I am excited about this course because a co-worker of mine told me about cinemagraphs a year ago. She works primarily in film and has made a few of them. I thought they were super interesting and liked the surreal nature of a lot of the cinemagraphs I see online.
I was going to dive into making them, but the tutorials at the time were long, unclear and seemed complicated; I just didn't have the time to sit down and read through all of it. After watching the video from week one, and seeing just how simple it was I was very excited. I didn't have to reference the video much as I'm very familiar with Adobe Photoshop.
For this week's assignment, the struggle was primarily finding video that would work for what i wanted. I thought about taking a video on my phone - because I don't have a DSLR camera - but I don't have steady enough hands for that and none of the ideas I had in my mind would work. So I went over to one of my favorite royalty free images and video websites and looked for something there. There I found this video of a open door that goes onto moving plants with moving drapes on both sides. It was very close to my initial idea that I wanted to do, and I thought it had enough information that I could play with.
Setting up the video and still frame was the easy part, but the hard part was getting it to loop naturally. I focused primarily on the right sided drapes because their movement was predictable and small. Using a ruler guide, I established a point of contact and made sure that both my ending and my beginning points crossed that threshold. without this line it would jump back to the beginning quickly. I still don't think I got it seamless, but I think the ruler guides and making that point of reference helped get it as close as I could.
Another difficulty of this particular image is that the edge of the drapes are frayed, so i had to try and get as much of that frayed edge into the cinemagraph without disturbing the plants behind the window that were also moving. I think i got as close as I could, but there is some clear leftover artifacts from it. All in all, I'm happy with my first cinemagraph ever! I'm excited to see what else this course has to offer in improving upon what we learned this week.
This week's assignment was to create a cinemagraph with a liquid visual illusion. So, I headed back to my favorite royalty free video source and pulled a video of milk being poured into a glass. I pretty much used the same initial process that I did last week, but then I quickly learned there were some particularities when dealing with liquid.
I tried to get the milk in an area where it surges, then drips so that the looping aspect of the cinemegraph would be as smooth as possible. All of the areas where this happened, however, the bottle was moving too much and the stream would often be cut off by my masks. So, I decided to go with the very start of the video.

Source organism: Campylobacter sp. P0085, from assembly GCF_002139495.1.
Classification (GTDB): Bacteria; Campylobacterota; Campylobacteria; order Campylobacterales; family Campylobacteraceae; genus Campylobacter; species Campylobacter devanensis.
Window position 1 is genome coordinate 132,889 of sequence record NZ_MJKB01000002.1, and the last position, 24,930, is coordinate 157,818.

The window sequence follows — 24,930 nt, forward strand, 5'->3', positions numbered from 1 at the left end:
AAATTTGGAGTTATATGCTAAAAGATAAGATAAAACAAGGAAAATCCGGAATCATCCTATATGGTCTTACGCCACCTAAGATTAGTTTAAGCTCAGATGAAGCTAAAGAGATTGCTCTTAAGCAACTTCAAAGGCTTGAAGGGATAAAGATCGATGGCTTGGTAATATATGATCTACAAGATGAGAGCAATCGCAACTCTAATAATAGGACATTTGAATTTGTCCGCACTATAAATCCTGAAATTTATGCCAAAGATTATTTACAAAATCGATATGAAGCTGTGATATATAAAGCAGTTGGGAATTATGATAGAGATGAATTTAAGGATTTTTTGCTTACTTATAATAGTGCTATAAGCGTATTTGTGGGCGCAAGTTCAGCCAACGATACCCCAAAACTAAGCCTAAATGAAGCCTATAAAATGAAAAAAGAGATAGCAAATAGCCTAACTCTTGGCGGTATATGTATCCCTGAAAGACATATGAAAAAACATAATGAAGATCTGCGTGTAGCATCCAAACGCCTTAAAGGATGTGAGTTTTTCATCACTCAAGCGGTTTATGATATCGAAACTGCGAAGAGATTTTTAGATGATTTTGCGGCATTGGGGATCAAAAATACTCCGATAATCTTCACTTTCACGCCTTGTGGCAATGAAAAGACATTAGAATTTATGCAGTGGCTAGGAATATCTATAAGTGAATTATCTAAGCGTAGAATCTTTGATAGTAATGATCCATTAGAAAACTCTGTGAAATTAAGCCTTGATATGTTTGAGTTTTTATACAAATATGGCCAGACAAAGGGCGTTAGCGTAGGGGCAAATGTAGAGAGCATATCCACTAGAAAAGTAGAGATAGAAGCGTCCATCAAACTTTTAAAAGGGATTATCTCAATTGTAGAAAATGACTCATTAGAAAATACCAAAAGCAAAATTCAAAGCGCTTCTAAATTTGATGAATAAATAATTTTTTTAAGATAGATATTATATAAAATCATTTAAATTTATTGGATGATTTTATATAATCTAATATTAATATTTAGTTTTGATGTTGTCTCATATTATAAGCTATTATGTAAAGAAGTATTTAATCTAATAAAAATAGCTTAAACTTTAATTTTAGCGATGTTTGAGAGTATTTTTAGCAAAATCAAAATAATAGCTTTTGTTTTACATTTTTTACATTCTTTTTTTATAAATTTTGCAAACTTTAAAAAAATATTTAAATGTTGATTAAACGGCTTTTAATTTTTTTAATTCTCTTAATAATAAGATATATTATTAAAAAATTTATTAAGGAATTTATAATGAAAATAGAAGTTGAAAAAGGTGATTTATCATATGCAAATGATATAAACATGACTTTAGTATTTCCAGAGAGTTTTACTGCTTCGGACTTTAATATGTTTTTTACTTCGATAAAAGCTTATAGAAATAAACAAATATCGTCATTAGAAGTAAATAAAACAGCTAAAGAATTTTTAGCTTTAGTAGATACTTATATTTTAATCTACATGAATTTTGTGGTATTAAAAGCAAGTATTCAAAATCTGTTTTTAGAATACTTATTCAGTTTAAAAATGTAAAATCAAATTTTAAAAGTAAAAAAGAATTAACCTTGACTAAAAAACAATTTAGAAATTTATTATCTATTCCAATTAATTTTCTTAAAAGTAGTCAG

Then, I ran into my second problem. I wanted to only animate the stream of the milk but leave the glass and the bottle - for the most part - steady. The issue was, when pouring liquid into the glass there is some movement inside the glass itself which interacts with the very bottom of the stream. I tried several things to work around that, but ended up actually using a double mask. One mask was everything I wanted animated, but sitting right below that was a mask of an already semi-full glass that would hide the splashes and make it look like the stream was pouring into an already poured glass. I didn't want to animate the actual glass pouring because - again - I wanted the looping to be as smooth as possible, so this was the solution I came up with for that.
To finish, I decided to add some text and some adjustment layers to make it look a bit cooler. I still want to play more with how I can get the looping to be smoother, but I think I'd have to really actually create the media myself for that specific purpose as it would be exceptionally difficult for me to do it with this video.
Finally, after I had all the movement down, I went back and looped the final bits of the video using the looping method in the demo video. I realize I might have done this first, but I think doing it last was helpful for what I wanted to do in particular because I wanted some parts of the video to loop while others stayed the same. i wasn't looping the entire video just sections of it.
In the end i'm really happy with the way it turned out and the principles I learned this week. I'm excited to apply them to more videos to make more cinemagraphs.